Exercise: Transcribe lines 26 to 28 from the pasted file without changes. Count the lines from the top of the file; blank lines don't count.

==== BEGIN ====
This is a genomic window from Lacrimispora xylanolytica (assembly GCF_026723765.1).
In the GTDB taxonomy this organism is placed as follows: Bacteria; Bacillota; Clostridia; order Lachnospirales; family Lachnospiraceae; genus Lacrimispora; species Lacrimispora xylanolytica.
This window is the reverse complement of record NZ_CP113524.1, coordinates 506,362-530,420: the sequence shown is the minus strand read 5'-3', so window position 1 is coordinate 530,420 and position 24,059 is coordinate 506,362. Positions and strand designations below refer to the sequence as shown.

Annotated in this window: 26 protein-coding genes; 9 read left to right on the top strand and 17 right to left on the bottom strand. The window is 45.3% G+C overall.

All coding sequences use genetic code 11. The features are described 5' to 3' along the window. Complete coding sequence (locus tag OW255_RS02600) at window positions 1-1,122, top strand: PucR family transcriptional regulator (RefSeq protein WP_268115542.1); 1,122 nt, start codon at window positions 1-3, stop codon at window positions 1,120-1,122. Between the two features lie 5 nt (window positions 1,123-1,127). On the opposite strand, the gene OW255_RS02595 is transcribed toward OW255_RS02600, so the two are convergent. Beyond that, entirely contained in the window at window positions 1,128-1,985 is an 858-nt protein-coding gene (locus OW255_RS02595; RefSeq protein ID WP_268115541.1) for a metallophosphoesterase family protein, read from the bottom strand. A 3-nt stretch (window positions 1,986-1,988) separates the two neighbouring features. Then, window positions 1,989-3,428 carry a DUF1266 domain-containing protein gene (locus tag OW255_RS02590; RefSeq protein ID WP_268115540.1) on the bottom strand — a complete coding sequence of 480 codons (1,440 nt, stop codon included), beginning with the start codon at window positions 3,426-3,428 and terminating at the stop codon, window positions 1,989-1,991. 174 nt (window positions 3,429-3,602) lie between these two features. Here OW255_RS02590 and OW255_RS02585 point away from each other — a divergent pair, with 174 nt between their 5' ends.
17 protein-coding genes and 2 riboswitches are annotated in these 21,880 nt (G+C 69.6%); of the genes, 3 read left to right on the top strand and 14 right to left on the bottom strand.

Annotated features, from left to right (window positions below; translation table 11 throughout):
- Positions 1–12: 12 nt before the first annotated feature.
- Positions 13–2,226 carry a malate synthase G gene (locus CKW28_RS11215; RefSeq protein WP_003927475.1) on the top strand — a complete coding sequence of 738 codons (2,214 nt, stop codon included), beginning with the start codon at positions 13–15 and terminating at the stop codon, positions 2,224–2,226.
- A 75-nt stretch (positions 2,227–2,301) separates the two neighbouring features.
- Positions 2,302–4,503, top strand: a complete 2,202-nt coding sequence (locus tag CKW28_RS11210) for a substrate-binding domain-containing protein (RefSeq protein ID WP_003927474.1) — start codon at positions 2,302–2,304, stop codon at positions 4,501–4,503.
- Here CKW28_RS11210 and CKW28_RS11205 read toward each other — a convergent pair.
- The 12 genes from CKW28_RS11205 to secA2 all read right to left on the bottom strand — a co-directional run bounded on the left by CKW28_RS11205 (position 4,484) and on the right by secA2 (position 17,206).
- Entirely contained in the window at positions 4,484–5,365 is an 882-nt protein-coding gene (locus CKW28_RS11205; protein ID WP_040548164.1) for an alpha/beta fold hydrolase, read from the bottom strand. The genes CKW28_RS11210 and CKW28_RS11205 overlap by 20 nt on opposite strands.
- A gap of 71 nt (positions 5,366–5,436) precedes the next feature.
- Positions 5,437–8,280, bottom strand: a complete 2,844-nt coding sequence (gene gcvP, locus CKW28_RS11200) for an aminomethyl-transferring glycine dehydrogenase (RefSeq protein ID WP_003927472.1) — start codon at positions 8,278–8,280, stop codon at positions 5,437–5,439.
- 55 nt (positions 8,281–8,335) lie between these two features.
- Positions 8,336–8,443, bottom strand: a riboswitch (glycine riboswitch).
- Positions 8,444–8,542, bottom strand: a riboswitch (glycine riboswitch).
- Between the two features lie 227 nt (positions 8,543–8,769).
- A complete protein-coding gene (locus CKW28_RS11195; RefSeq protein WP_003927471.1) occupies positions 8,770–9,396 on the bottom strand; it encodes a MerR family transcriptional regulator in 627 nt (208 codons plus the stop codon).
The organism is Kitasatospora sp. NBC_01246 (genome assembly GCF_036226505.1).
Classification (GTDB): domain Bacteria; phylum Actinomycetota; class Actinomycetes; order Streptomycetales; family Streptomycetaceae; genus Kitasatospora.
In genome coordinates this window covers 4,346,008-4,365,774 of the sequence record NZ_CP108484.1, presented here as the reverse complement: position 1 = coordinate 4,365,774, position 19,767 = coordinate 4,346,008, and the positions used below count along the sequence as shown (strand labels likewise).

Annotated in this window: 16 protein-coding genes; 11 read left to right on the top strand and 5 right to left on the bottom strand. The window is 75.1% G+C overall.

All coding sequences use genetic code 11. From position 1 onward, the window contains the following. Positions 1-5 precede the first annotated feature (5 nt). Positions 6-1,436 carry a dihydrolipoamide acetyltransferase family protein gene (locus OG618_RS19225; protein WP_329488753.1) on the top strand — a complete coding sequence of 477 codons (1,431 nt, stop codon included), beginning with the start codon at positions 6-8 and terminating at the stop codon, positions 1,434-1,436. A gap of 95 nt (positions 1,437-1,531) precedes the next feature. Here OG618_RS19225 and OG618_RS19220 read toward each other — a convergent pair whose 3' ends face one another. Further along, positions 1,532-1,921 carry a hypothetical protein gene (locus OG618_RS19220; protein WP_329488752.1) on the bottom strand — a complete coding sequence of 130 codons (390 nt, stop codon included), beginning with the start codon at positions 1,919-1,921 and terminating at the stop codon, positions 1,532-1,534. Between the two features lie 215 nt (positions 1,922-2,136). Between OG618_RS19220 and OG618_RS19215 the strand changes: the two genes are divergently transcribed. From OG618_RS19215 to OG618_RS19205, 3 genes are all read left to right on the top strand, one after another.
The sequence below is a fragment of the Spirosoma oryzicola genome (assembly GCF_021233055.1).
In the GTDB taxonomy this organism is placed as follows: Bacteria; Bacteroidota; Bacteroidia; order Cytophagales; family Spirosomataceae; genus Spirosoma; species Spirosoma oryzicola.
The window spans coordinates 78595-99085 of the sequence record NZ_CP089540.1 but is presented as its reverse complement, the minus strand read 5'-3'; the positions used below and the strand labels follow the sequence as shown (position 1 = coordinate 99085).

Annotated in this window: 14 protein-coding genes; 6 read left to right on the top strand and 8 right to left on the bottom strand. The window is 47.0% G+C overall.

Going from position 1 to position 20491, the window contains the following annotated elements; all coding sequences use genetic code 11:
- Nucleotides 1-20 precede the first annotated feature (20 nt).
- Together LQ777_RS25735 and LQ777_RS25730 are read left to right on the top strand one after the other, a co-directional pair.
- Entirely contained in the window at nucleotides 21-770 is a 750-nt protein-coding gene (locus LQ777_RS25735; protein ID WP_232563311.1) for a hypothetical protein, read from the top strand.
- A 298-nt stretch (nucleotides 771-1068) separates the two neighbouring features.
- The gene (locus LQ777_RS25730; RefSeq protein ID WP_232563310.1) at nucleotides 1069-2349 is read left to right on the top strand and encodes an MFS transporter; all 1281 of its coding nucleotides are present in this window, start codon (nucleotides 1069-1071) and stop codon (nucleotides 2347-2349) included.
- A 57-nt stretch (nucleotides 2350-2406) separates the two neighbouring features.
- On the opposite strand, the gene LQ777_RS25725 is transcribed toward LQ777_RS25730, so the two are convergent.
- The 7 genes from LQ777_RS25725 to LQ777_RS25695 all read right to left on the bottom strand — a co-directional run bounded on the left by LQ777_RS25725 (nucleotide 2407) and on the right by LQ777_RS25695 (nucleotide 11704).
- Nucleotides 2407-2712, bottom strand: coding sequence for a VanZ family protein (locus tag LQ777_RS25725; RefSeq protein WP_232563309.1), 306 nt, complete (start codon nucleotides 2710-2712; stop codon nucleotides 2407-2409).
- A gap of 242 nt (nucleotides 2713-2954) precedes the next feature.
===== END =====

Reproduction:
All coding sequences use genetic code 11. From position 1 onward, the window contains the following. Positions 1-5 precede the first annotated feature (5 nt). Positions 6-1,436 carry a dihydrolipoamide acetyltransferase family protein gene (locus OG618_RS19225; protein WP_329488753.1) on the top strand — a complete coding sequence of 477 codons (1,431 nt, stop codon included), beginning with the start codon at positions 6-8 and terminating at the stop codon, positions 1,434-1,436. A gap of 95 nt (positions 1,437-1,531) precedes the next feature. Here OG618_RS19225 and OG618_RS19220 read toward each other — a convergent pair whose 3' ends face one another. Further along, positions 1,532-1,921 carry a hypothetical protein gene (locus OG618_RS19220; protein WP_329488752.1) on the bottom strand — a complete coding sequence of 130 codons (390 nt, stop codon included), beginning with the start codon at positions 1,919-1,921 and terminating at the stop codon, positions 1,532-1,534. Between the two features lie 215 nt (positions 1,922-2,136). Between OG618_RS19220 and OG618_RS19215 the strand changes: the two genes are divergently transcribed. From OG618_RS19215 to OG618_RS19205, 3 genes are all read left to right on the top strand, one after another.
The sequence below is a fragment of the Spirosoma oryzicola genome (assembly GCF_021233055.1).
In the GTDB taxonomy this organism is placed as follows: Bacteria; Bacteroidota; Bacteroidia; order Cytophagales; family Spirosomataceae; genus Spirosoma; species Spirosoma oryzicola.